In early 2017 we made a change to how we sold our Trailing Arm kits. That was to sell them in a more ala-a-carte fashion using standard off the shelf spacers, as well as having numerous options.
Overwhelming feedback was that a single complete kit that included a specifically designed upgrade for the C4 suspension components was preferred. So we’ve decided to return to it. A key part of our system is a spacer specifically designed for the C4.
The OE trailing arms are shaped much like a bone and are often referred to as “dogbones”. They have a circular cross-section with a larger feature on each end. This feature contains the OE rubber bushings and bushing sleeve. The figure below show the construction of an OE trailing arm.
Key components of our system: custom spacers (C4 specific)
On the frame side of the camber rods the spacers need to fit the width of the OE mounting bracket and sleeve the 16 mm through hole to accept a 12 mm bolt that is supplied in the kit.
On the knuckle side of the camber rods the spacers need to fit the width of the OE mounting point on the suspension knuckle. The spacers are designed to accept the OE 16 mm bolt. The rod end is already sized to do so.
Because our products us the OE mounting points we had to add spacers to take up the difference and ensure we could use the OE mounting hardware to ensure proper fastener strength.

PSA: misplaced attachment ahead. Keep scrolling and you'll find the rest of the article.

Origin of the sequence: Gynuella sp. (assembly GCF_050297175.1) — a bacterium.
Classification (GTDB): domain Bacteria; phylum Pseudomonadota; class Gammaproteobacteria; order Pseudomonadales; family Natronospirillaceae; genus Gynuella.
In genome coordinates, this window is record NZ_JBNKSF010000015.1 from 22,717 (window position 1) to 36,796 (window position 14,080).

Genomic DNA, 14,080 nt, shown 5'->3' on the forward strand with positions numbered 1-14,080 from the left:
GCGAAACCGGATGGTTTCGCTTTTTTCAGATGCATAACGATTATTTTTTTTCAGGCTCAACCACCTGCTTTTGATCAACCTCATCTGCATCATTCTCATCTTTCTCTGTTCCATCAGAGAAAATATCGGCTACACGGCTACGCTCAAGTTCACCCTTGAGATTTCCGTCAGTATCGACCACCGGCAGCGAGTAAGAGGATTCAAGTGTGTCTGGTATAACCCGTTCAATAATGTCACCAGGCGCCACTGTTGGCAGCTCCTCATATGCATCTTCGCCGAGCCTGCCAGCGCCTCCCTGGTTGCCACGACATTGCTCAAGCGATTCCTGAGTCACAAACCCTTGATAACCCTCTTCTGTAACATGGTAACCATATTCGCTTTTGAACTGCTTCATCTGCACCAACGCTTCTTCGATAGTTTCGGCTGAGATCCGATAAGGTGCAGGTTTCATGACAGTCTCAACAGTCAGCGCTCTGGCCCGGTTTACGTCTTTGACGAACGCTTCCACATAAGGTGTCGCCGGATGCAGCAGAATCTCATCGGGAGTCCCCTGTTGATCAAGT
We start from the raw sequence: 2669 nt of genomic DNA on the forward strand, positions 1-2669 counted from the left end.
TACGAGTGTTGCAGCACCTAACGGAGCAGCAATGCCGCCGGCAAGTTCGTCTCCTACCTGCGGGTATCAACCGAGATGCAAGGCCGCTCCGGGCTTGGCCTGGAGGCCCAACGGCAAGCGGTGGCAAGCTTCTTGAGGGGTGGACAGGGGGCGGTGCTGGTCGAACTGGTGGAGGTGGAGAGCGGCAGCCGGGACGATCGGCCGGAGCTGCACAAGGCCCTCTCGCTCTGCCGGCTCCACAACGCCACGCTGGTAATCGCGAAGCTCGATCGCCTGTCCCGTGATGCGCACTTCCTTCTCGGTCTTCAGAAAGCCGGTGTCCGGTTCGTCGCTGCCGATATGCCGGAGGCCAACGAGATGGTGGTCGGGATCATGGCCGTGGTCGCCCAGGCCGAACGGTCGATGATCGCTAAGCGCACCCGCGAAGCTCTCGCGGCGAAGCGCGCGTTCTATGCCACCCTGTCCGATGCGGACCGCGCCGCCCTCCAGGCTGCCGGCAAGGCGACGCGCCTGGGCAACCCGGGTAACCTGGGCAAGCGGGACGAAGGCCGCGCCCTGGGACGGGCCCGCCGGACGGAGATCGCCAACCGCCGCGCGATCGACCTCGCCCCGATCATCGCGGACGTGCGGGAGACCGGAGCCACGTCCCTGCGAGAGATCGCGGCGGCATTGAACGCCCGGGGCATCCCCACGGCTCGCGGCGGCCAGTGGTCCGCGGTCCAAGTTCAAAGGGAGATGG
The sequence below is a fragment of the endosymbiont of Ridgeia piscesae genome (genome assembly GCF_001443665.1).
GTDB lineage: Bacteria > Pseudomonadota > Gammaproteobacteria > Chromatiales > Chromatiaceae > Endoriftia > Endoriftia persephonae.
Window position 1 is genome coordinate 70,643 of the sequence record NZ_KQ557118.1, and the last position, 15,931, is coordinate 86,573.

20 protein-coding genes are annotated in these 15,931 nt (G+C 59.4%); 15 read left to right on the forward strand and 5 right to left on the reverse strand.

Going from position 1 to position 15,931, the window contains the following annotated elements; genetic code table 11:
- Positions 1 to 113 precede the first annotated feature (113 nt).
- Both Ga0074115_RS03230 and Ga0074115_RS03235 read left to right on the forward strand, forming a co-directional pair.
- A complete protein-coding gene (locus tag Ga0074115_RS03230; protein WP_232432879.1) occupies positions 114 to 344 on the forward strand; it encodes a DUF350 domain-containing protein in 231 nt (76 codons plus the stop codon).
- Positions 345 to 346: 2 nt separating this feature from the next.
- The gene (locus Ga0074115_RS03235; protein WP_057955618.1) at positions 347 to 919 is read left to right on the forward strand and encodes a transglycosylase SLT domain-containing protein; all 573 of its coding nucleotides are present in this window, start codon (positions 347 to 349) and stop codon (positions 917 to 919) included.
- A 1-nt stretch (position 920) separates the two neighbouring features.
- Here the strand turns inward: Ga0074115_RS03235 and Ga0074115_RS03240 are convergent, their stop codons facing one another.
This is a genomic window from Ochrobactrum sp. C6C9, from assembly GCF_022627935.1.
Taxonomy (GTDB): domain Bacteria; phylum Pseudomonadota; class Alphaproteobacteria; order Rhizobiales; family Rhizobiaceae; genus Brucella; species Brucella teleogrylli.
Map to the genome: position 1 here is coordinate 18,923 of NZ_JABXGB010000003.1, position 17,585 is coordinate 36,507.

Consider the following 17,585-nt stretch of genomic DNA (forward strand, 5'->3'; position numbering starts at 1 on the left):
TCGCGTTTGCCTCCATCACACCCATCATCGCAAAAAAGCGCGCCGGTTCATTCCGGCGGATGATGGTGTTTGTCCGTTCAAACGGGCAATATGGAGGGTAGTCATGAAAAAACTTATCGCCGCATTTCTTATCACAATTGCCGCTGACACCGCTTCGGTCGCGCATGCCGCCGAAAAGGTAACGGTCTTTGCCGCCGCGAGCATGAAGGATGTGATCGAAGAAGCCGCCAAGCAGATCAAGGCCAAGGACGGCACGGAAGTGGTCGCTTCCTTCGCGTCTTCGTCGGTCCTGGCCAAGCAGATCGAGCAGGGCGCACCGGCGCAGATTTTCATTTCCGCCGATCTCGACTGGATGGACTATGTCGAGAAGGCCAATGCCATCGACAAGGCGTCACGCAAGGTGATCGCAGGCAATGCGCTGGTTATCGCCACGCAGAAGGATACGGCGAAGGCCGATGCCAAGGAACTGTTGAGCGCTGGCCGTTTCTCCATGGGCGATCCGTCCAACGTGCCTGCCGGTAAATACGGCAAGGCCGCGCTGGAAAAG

On the frame side of the trailing arms the spacers need to fit the width of the OE mounting bracket and sleeve the 16 mm through hole to accept the OE 12 mm bolt. The figure below shows how this is accomplished.
The knuckle side is much simpler as it is a single shear type of attachment as opposed to the double shear attachment point of the frame side. The spacers are designed to accept the OE 16 mm bolt. The rod end is already sized to do so. The inner spacer acts to locate the center line of the trailing arm to the same place as the OE trailing arm. The outer spacer allows maximum rotation of the rod end while providing more strength than typical tubular spacers. The tapered spacer also provides safety as it will not allow the trailing arm to fully detach from the knuckle should the rod end ball come free from the rod end housing (an incredibly rare occurrence but theoretically possible nonetheless). The figure below shows these features.